3. Engage the quick-connect inlet fitting as follows:
    1. Apply a few drops of clean engine oil to the male pipe end. This will ensure proper reconnection and prevent a possible fuel leak.
    2. Push both sides of the fitting together to cause the retainer tabs to snap in place. Once installed, pull on both sides of the fitting to ensure connection is secure.
    3. Reposition dust cover over the quick-connect fitting.
  4. Tighten the fuel filler cap.
  5. Confirm that the ignition is in the OFF position. Connect the negative battery cable.
  6. Pressurize the fuel system by cycling the ignition without attempting to start the engine. Turn the ignition switch to the ON position for 2 seconds, then turn to the OFF position for 10 seconds. Again, turn to the ON position and check for fuel leaks.
 

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Discussion Starter · #11 ·
Write up looks good. Couple of issues though.
The threaded fitting is sealed with an O-ring. In order to disengage quick-connect fittings, a fuel line quick-connect separator tool set, such as J-37088-A or equivalent, is required.

No such tool in my possession unfortunately.
2. Tighten the outlet fitting to the chassis fuel pipe. Torque the fitting to 22 ft. lbs. (30 Nm).

Not sure on how to measure the torque.
 

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Discussion Starter · #12 ·
Alright. Took the car to Pep Boys. They changed the differential fluid, resealed it or whatever, did a fuel system flush, changed filter, brake and power steering fluid change. Took them all freaking day. Mom payed. Woot for xmas present. lol. 300 something. Car is getting better! I do have I think a leak still from the pinion? Not sure. I'm going to take it in next month maybe, should be a 150 dollar fix. Sigh...
 

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keep an eye on it, if it is leaking from the pinion seal, I've never worked on 3rd or 4th gen., so I don't know, but older models have a big pinon nut right behind driveshaft, if nut is loose it will leak a little.
 

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Discussion Starter · #14 ·
keep an eye on it, if it is leaking from the pinion seal, I've never worked on 3rd or 4th gen., so I don't know, but older models have a big pinon nut right behind driveshaft, if nut is loose it will leak a little.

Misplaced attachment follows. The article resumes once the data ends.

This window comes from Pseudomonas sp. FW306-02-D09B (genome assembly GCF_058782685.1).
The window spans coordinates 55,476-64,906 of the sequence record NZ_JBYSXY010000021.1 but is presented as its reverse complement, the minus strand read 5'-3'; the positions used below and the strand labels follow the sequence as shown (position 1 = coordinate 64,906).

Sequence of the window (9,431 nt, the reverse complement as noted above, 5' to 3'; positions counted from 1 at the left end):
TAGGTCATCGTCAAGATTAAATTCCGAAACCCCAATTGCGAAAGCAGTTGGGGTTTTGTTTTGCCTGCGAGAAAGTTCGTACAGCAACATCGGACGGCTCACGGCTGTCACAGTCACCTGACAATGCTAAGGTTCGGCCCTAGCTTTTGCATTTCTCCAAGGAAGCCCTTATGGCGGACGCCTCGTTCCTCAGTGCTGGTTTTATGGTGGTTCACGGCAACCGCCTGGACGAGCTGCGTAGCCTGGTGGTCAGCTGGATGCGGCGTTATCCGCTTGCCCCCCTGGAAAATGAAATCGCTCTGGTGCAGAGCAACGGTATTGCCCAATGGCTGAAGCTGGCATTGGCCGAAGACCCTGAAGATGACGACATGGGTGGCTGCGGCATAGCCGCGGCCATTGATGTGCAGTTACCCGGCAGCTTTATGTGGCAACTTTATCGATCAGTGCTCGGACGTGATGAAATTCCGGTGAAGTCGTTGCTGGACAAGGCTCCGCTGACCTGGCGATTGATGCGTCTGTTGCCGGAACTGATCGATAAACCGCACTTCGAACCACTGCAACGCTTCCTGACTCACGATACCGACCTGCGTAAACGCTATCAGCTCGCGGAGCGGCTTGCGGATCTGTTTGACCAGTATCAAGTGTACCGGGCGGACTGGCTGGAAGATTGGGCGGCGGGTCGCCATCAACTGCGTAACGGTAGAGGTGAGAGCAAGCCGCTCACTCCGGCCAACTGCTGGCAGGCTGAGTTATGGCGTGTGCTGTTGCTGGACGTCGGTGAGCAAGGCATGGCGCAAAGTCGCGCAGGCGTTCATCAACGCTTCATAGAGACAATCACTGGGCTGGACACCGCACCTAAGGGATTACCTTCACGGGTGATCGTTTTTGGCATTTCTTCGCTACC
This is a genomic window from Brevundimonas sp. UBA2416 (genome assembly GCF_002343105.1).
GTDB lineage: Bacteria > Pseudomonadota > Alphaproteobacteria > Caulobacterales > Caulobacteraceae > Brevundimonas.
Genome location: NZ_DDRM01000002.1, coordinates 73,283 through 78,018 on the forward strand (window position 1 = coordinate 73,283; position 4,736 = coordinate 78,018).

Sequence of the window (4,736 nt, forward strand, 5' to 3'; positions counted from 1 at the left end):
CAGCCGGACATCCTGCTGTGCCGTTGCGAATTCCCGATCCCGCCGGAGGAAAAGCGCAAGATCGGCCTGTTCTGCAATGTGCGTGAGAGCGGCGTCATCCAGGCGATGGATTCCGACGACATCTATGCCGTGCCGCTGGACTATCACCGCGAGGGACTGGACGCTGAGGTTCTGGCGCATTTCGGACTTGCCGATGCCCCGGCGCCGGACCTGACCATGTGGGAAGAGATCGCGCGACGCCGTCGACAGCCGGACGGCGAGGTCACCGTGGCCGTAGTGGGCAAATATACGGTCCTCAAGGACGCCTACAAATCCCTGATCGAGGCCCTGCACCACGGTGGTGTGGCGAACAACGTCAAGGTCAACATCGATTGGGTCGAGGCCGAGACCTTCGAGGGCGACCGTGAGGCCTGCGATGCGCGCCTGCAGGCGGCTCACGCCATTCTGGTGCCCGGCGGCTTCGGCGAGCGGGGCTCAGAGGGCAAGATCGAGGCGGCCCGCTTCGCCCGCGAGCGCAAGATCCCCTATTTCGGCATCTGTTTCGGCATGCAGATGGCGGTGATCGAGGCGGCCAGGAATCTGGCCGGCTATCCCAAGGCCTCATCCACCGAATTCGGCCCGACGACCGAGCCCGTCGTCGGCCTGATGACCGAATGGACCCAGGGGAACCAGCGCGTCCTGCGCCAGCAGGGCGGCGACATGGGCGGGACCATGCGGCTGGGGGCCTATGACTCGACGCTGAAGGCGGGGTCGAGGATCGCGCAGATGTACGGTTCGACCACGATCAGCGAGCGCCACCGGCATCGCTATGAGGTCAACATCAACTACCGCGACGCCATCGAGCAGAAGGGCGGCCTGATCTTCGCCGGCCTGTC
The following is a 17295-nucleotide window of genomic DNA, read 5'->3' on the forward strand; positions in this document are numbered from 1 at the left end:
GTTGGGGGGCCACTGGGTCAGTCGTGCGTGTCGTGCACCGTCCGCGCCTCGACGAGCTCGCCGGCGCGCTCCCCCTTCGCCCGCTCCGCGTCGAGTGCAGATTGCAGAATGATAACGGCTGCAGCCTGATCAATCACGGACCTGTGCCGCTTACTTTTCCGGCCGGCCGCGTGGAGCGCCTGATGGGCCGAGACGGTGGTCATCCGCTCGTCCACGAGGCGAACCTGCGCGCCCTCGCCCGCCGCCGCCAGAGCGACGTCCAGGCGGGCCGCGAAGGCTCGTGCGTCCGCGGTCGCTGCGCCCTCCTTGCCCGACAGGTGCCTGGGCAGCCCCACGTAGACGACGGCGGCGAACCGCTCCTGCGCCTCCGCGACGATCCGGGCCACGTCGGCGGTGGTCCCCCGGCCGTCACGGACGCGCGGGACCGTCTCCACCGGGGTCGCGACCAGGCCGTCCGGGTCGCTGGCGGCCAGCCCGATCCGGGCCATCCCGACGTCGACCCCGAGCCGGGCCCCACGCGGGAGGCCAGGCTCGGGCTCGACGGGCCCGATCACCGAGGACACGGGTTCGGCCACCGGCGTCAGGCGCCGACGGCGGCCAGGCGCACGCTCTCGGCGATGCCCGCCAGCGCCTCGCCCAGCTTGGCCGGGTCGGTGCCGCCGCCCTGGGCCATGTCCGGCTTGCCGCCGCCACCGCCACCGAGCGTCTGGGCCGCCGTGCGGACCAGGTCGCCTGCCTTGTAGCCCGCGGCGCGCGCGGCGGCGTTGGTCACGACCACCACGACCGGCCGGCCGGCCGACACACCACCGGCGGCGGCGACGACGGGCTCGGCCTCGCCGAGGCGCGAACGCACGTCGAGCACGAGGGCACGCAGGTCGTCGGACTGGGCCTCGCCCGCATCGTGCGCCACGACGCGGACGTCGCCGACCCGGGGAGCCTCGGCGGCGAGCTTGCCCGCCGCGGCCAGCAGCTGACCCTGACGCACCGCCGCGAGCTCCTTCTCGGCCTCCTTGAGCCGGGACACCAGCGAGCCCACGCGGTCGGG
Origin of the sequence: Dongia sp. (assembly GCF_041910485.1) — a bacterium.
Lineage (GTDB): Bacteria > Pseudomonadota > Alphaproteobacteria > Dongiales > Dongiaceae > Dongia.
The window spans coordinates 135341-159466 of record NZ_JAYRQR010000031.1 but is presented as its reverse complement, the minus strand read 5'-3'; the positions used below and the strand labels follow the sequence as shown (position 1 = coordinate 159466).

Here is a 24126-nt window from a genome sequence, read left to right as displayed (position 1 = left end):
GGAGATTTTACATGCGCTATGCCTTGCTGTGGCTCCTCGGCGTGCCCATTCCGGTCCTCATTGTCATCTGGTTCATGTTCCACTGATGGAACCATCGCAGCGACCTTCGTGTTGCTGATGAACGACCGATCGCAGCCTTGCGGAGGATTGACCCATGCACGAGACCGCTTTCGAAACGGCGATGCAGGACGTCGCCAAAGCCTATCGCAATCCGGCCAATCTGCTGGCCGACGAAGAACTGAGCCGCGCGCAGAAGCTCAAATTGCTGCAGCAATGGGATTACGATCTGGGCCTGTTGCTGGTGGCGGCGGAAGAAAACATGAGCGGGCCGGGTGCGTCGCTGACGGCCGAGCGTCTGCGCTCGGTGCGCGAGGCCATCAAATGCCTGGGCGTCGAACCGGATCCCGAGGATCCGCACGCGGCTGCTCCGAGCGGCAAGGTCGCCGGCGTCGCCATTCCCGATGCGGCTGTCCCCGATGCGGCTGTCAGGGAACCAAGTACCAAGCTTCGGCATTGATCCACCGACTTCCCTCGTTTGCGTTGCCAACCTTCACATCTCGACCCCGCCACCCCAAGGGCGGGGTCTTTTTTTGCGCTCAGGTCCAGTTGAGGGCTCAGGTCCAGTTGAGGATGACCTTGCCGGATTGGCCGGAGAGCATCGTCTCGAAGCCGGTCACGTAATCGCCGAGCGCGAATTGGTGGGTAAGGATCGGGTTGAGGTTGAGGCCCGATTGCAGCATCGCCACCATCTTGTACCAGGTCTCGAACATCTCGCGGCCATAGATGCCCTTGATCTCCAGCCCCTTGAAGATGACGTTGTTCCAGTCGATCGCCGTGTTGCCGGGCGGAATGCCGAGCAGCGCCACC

Look at the first 3 pictures I posted earlier in the thread. Is that the bolt you're referring to? It seems to be the only now that's really dirty and got gunk all over it. Is that the pinion? Apparently fixing that leak, I was quoted will cost me around 150.
 

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no, the nut is infront of your differential, directly behind the driveshaft u-joint. If its the same as older models. Your pinion has got a bearring, goes through housing, seal, cap, flange for u-joint, then a big nut, about a 1.25 inch. If nut is a little loose, seal can seep. I think thats the order. I had an older chevy, that was leaking, driving me crazy, took it to the shop where my brother worked, he said it was the pinion nut loose. If it's loose, it will leak and run down to the bottom, the dirt on bottom soaks it up, then its hard to find. Clean the front real good, then look at it after you drive it a couple of hours. If it still leaking, try to tighten that nut. It might not turn but a half round, or quarter round, but that is what was wrong with mine. If rear drivetrain is set up like older models. You will have to drop your driveshaft in back. I would also check with somebody else before I paid 150
 

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did you ever do you fuel filter, change mine today about 10 min with two kids getting in the way uh I mean helping...lol
 

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Discussion Starter · #17 ·
no, the nut is infront of your differential, directly behind the driveshaft u-joint. If its the same as older models. Your pinion has got a bearring, goes through housing, seal, cap, flange for u-joint, then a big nut, about a 1.25 inch. If nut is a little loose, seal can seep. I think thats the order. I had an older chevy, that was leaking, driving me crazy, took it to the shop where my brother worked, he said it was the pinion nut loose. If it's loose, it will leak and run down to the bottom, the dirt on bottom soaks it up, then its hard to find. Clean the front real good, then look at it after you drive it a couple of hours. If it still leaking, try to tighten that nut. It might not turn but a half round, or quarter round, but that is what was wrong with mine. If rear drivetrain is set up like older models. You will have to drop your driveshaft in back. I would also check with somebody else before I paid 150
What is in the blue is still gunked up. What is in the red is the nut i'm referring to. That is not the same nut you're talking about? It seems to have most of the gunk. What is this nut if not the pinion?
 

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Discussion Starter · #18 ·
did you ever do you fuel filter, change mine today about 10 min with two kids getting in the way uh I mean helping...lol
No i didn't. I wanted to, but I thought the fuel system flush included the filter change. When I found out it didn't i went to AZ and picked one up for 7 bucks. Compared to Pep Boys' 15 dollar one. Maybe next time I'll do it myself.
 

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no, thats not it, when you get up in the morning look under your car on the pass. side in front of the rear tire, follow your driveshaft to the rear end. where driveshaft stops, directly behind it is a big nut, then a flange (looks kinda like a u). The nut is in that flange. A seal is not much, maybe 15 dollars, but I don't know what all you have to go through to put it on a newer model. Should be same as old model, drop backend of driveshaft, remove nut, flange, thin metal cover (round), then its either a seal or bearring. How do you put a pic on here after postting reply? I can post a pic of the nut on 92 camaro right fast for you.